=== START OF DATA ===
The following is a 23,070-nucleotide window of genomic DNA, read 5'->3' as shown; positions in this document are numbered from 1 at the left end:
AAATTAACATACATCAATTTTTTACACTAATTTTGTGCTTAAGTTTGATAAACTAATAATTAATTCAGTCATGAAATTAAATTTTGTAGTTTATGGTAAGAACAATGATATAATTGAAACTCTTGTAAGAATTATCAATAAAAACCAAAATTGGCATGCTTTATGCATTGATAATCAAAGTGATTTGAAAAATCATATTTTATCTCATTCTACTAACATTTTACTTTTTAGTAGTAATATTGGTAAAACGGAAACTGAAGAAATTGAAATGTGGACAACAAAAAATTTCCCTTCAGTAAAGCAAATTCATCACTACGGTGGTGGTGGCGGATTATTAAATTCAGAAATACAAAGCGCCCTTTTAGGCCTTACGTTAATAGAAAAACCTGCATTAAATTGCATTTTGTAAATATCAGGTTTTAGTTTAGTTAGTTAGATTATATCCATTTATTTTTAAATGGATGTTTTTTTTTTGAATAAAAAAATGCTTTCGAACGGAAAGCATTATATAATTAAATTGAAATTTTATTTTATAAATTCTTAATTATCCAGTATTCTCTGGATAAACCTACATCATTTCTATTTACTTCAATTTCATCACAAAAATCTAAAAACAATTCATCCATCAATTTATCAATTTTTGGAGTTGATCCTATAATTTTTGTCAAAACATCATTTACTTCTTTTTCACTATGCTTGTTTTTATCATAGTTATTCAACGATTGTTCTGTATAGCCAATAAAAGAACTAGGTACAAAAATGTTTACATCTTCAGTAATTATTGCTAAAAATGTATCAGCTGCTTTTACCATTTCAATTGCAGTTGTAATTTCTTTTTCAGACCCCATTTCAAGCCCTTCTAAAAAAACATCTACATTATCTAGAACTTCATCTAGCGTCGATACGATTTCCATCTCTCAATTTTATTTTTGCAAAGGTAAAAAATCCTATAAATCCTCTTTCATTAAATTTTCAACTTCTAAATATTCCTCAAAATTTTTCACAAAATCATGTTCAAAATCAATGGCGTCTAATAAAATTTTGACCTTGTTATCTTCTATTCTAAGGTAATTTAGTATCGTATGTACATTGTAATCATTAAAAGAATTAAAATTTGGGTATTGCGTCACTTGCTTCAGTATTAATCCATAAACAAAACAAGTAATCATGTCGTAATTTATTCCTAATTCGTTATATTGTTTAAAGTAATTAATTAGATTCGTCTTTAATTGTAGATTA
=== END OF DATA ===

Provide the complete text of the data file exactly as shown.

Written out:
The following is a 23,070-nucleotide window of genomic DNA, read 5'->3' as shown; positions in this document are numbered from 1 at the left end:
AAATTAACATACATCAATTTTTTACACTAATTTTGTGCTTAAGTTTGATAAACTAATAATTAATTCAGTCATGAAATTAAATTTTGTAGTTTATGGTAAGAACAATGATATAATTGAAACTCTTGTAAGAATTATCAATAAAAACCAAAATTGGCATGCTTTATGCATTGATAATCAAAGTGATTTGAAAAATCATATTTTATCTCATTCTACTAACATTTTACTTTTTAGTAGTAATATTGGTAAAACGGAAACTGAAGAAATTGAAATGTGGACAACAAAAAATTTCCCTTCAGTAAAGCAAATTCATCACTACGGTGGTGGTGGCGGATTATTAAATTCAGAAATACAAAGCGCCCTTTTAGGCCTTACGTTAATAGAAAAACCTGCATTAAATTGCATTTTGTAAATATCAGGTTTTAGTTTAGTTAGTTAGATTATATCCATTTATTTTTAAATGGATGTTTTTTTTTTGAATAAAAAAATGCTTTCGAACGGAAAGCATTATATAATTAAATTGAAATTTTATTTTATAAATTCTTAATTATCCAGTATTCTCTGGATAAACCTACATCATTTCTATTTACTTCAATTTCATCACAAAAATCTAAAAACAATTCATCCATCAATTTATCAATTTTTGGAGTTGATCCTATAATTTTTGTCAAAACATCATTTACTTCTTTTTCACTATGCTTGTTTTTATCATAGTTATTCAACGATTGTTCTGTATAGCCAATAAAAGAACTAGGTACAAAAATGTTTACATCTTCAGTAATTATTGCTAAAAATGTATCAGCTGCTTTTACCATTTCAATTGCAGTTGTAATTTCTTTTTCAGACCCCATTTCAAGCCCTTCTAAAAAAACATCTACATTATCTAGAACTTCATCTAGCGTCGATACGATTTCCATCTCTCAATTTTATTTTTGCAAAGGTAAAAAATCCTATAAATCCTCTTTCATTAAATTTTCAACTTCTAAATATTCCTCAAAATTTTTCACAAAATCATGTTCAAAATCAATGGCGTCTAATAAAATTTTGACCTTGTTATCTTCTATTCTAAGGTAATTTAGTATCGTATGTACATTGTAATCATTAAAAGAATTAAAATTTGGGTATTGCGTCACTTGCTTCAGTATTAATCCATAAACAAAACAAGTAATCATGTCGTAATTTATTCCTAATTCGTTATATTGTTTAAAGTAATTAATTAGATTCGTCTTTAATTGTAGATTA